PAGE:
A little over a year ago, I wrote an article about how the labor of cooking is an act of love when faced with the passing of my husband’s grandfather. Today, I was informed that I have been furloughed from my job indefinitely in the face of COVID-19. I got off the phone with my boss, I cried, and then I looked to the rest of the world for positivity. It’s incredible how much light is still out there in the restaurants of our communities.
Big name Chefs all over the country are going out of their way to turn their kitchens into relief sites for their own employees and others impacted by the crisis currently facing our country. Edward Lee, a chef whose cookbook we reviewed here, Smoke and Pickles, with the help of Maker’s Mark turned every restaurant he owns into relief kitchens for his employees. While he could no longer pay them, he could certainly feed them, and his example is one of many that led to the movement currently sweeping the country.
Nancy Silverton of Osteria Mozza fame followed in his wake and began the same process in Los Angeles. We have all seen the efforts of Jose Andres in his major kitchens addressing the needs of his communities. Marcus Samuelson of Red Rooster has turned his locations into relief sites as well, and these people are not thinking about their bottom line. They are thinking about the people.
It may be big names that are plastered all over national media, but let us not forget the little guys who are going above and beyond to support the people in their communities either. I remain a dedicated follower of social media within a town close to my heart, Burlington, Iowa, and I am as moved by their community leaders as I am by the big names we already discussed.
I am moved by the generosity of the community donating more than a thousand dollars to Chase Gibb’s restaurant coalition of Coal Haus 337, The Buffalo Tavern, and Buffalo 61 to support them while they provide meals to the service organizations in southeastern Iowa. People that are putting their lives on the line for their community are being given a spot of joy in their difficult fight by the donations of their community and the efforts of Chase's staff.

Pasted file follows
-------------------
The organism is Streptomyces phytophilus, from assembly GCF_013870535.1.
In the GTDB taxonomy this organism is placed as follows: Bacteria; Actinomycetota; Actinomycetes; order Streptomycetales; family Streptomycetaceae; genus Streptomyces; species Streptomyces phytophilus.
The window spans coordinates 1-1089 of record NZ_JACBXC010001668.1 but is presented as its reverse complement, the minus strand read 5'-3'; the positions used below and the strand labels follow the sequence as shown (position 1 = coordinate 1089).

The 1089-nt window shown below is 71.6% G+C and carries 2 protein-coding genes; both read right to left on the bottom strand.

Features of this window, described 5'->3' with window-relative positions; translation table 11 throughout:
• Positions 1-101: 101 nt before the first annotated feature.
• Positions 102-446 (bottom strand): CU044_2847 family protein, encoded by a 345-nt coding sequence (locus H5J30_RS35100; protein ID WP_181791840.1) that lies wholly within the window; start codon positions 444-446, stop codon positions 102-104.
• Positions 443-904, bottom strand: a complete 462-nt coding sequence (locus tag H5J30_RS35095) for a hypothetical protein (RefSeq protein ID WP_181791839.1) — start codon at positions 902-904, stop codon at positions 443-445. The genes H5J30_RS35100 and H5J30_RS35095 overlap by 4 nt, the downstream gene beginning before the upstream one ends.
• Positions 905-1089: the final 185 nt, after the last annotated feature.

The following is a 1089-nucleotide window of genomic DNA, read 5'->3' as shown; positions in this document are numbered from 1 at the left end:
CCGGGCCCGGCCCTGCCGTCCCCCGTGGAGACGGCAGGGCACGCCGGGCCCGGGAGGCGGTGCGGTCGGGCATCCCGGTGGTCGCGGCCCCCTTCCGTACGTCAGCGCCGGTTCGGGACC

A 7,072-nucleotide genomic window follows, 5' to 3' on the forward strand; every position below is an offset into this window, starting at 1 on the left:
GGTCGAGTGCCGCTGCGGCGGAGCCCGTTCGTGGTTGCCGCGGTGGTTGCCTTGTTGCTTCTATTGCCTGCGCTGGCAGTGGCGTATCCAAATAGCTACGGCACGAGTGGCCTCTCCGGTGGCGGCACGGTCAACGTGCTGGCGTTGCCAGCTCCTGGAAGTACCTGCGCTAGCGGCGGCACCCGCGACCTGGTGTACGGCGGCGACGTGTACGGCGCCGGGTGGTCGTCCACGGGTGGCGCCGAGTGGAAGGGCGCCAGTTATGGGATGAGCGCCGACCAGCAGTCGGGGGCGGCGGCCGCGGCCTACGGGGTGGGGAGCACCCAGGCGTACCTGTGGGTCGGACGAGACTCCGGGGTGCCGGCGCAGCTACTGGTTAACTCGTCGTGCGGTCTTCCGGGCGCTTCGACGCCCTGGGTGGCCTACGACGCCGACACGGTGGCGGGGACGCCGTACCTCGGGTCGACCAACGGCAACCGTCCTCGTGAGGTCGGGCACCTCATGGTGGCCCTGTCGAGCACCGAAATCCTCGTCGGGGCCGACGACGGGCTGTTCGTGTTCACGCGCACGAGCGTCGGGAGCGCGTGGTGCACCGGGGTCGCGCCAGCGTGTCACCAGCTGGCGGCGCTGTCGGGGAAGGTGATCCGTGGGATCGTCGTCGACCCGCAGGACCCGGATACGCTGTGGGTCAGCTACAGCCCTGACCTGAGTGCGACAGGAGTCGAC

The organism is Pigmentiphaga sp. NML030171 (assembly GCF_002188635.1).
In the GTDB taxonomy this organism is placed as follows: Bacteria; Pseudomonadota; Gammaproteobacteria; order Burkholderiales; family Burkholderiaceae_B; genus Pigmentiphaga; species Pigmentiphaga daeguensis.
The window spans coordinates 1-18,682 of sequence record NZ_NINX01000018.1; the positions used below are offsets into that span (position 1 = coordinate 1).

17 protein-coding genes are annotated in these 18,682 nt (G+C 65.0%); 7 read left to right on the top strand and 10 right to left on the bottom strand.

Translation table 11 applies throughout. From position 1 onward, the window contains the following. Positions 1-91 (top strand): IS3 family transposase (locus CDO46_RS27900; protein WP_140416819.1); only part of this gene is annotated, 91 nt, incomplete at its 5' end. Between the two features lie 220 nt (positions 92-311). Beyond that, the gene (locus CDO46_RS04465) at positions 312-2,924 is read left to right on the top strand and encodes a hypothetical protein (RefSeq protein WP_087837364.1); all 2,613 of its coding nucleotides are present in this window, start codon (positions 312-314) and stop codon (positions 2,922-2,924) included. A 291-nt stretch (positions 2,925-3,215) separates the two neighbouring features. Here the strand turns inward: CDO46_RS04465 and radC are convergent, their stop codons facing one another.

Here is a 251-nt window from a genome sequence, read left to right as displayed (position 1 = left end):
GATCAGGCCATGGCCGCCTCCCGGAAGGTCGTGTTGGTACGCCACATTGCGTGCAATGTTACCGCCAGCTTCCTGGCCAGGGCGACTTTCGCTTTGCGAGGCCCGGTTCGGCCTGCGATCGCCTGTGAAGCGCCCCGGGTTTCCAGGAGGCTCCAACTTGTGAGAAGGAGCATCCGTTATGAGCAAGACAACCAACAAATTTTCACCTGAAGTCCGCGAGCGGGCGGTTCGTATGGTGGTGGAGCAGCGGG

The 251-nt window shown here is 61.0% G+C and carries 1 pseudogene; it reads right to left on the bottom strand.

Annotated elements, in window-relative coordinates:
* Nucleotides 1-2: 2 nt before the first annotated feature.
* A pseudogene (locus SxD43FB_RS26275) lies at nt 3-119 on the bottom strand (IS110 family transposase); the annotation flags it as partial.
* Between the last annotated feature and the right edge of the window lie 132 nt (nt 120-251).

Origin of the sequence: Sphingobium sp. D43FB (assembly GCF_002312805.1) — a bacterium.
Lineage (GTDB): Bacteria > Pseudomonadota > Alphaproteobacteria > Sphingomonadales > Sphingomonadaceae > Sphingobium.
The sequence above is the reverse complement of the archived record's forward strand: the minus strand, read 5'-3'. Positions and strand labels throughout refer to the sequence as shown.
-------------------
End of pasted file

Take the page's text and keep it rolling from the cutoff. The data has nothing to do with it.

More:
Knowing that even the little guys can make such a profound impact on their communities is perhaps the most valuable lesson of these hard times. I am moved by the man’s motivation to turn a terrible thing into hope, even employing his mobile pizza oven to help other businesses in need. There is no competition anymore. There is only a fight for survival, and it is through generosity that we can all survive.
In my last location of Delaware, the absolute gentleman-- The Rehoboth Foodie-- is doing his best to highlight businesses that are still accepting carryout and delivery orders in the face of this current crisis. It was only because of him that I know about Difibos restaurant in Bethany Beach packing grocery cases for their employees that they have had to let go as well.
All over the country, people are donating to businesses that are trying to keep themselves afloat by providing for the people on our frontlines against an invisible enemy. Sometimes, its a twenty dollar gift card so that a few nurses can get a cup of coffee on their way to work without having to worry about it. Sometimes it's a fifteen hundred dollar donation to feed an entire city’s first responders.
And sometimes, it's a take out order of a burger when you’re working from home. We all have a part to play for the people that are being hurt the most by this crisis. Generosity in the face of adversity is the only thing some of us have left, to give or to receive. We only have so much that we as individuals can do, but we must do it all. Restaurateurs can use their supplies and reach to do innumerable amounts of good for their communities, and we are seeing it everywhere. People can use their limited resources to help those people continue their mission.
Watch the Facebook pages of your local favorites for any kind of charity activity being undertaken and give what you can. Buy that delivery burger if you want it. Donate gift cards to your favorite locations to feed the people protecting us from our invisible enemy. Food is love. To give it, to receive it, or make it yourself matters little. It is a language we all understand.
An idea born in Normal, Illinois, Eating Normal hopes to chronicle the eating Experiences of a Red bird.
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